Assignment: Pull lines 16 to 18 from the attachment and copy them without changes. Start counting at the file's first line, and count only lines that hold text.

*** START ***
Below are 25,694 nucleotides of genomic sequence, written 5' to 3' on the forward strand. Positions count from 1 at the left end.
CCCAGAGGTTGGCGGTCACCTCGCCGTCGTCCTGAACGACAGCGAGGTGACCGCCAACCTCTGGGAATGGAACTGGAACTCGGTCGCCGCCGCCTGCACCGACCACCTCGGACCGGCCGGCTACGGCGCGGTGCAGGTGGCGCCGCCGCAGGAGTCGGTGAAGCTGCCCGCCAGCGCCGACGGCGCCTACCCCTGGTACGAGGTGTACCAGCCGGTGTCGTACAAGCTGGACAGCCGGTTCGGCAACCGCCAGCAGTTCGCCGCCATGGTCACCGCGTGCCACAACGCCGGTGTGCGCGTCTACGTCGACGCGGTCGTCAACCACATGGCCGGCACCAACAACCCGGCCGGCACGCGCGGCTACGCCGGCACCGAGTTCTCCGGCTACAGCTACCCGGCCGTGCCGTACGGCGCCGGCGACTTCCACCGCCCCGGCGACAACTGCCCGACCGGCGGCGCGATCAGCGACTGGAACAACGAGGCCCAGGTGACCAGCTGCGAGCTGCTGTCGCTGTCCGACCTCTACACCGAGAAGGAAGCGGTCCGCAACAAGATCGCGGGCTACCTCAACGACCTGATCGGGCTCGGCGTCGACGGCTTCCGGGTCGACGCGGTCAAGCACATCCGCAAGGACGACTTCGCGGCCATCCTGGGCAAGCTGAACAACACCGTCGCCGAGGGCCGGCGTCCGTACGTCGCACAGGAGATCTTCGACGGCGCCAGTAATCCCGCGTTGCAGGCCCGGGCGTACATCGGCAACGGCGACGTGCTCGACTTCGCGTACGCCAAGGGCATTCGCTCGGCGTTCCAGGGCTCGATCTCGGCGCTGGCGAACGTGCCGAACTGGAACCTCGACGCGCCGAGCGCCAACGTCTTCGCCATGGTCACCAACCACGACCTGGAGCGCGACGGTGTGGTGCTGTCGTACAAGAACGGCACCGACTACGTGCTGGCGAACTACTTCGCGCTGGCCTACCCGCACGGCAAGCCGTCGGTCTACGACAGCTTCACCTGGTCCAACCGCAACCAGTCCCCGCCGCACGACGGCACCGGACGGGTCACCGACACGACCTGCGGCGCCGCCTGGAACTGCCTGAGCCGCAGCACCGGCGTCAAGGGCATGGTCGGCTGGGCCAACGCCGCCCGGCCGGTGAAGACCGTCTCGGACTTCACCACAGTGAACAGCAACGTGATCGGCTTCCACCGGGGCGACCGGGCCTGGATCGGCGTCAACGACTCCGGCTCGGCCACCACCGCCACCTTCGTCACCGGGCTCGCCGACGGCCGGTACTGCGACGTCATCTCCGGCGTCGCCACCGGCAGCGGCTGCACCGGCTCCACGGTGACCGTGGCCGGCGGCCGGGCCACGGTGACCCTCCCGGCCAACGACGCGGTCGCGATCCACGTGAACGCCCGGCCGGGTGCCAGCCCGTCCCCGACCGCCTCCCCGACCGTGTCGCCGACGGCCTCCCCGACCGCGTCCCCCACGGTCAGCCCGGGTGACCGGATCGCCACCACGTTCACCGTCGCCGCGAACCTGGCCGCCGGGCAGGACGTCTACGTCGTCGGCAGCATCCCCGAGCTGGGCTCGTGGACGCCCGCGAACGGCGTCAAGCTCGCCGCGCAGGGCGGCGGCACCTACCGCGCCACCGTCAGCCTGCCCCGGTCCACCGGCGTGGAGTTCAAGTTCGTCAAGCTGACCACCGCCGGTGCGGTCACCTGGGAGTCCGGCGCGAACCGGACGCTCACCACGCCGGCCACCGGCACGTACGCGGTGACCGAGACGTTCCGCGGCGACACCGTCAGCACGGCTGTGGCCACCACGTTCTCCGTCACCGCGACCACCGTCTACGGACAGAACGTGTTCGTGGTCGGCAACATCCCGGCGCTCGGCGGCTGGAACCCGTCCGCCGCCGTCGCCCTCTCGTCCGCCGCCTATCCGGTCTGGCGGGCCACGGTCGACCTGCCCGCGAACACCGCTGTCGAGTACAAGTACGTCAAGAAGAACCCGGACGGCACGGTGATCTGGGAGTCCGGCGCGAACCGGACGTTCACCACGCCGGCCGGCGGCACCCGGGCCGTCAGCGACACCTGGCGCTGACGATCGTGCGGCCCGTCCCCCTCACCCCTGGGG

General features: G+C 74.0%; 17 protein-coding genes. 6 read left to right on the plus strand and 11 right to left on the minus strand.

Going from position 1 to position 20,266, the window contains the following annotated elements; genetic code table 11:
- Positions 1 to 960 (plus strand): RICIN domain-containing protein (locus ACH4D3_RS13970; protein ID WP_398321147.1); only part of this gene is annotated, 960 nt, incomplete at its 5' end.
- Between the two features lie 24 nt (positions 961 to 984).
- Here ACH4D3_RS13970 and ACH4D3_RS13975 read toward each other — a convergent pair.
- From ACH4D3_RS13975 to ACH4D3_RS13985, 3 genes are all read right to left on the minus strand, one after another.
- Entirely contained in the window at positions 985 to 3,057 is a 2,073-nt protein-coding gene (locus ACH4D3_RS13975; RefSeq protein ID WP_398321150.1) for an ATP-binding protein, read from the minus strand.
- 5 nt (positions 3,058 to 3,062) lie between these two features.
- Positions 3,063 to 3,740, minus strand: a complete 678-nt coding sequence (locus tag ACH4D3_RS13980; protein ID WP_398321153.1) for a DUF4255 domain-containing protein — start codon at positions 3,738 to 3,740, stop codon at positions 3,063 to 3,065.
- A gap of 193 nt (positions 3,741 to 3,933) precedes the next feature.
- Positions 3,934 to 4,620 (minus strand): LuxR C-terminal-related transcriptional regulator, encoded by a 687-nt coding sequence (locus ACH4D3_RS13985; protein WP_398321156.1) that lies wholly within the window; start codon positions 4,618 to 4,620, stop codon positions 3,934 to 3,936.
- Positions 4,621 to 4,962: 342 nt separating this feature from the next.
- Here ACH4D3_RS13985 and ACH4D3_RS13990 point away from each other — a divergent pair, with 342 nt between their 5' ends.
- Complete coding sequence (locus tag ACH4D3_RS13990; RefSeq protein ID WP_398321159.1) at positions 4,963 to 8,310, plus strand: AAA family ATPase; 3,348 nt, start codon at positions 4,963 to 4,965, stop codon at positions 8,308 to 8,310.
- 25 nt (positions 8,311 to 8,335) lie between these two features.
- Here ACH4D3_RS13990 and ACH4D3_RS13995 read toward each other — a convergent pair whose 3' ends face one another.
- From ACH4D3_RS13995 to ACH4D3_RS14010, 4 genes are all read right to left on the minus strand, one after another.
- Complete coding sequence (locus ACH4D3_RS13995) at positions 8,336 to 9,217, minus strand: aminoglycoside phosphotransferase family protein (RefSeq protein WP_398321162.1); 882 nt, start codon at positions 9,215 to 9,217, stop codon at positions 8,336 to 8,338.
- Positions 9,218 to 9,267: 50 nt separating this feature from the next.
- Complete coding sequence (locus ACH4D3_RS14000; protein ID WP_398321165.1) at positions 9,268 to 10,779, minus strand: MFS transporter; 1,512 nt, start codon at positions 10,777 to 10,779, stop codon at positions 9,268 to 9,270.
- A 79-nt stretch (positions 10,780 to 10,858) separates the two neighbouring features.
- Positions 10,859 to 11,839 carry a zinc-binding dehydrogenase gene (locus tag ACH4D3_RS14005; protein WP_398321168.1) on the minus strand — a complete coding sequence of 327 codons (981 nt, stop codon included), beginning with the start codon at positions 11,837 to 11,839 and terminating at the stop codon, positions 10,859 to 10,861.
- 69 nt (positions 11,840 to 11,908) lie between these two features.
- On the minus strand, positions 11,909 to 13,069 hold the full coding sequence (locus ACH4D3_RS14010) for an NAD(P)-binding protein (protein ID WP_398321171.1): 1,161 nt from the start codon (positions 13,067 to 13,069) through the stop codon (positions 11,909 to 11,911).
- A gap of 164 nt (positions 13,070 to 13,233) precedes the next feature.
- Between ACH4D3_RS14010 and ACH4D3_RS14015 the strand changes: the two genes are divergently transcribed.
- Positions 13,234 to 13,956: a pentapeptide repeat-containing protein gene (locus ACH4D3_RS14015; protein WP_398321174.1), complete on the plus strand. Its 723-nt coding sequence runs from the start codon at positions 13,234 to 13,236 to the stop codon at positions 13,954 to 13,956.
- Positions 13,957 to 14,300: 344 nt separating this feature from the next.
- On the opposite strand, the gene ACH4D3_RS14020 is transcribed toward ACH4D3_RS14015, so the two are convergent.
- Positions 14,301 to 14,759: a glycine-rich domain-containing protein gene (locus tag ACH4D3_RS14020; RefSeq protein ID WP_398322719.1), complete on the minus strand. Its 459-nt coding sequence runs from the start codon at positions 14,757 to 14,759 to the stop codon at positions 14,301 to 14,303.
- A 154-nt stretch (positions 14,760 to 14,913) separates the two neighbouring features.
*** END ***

- Complete coding sequence (locus tag ACH4D3_RS13990; RefSeq protein ID WP_398321159.1) at positions 4,963 to 8,310, plus strand: AAA family ATPase; 3,348 nt, start codon at positions 4,963 to 4,965, stop codon at positions 8,308 to 8,310.
- 25 nt (positions 8,311 to 8,335) lie between these two features.
- Here ACH4D3_RS13990 and ACH4D3_RS13995 read toward each other — a convergent pair whose 3' ends face one another.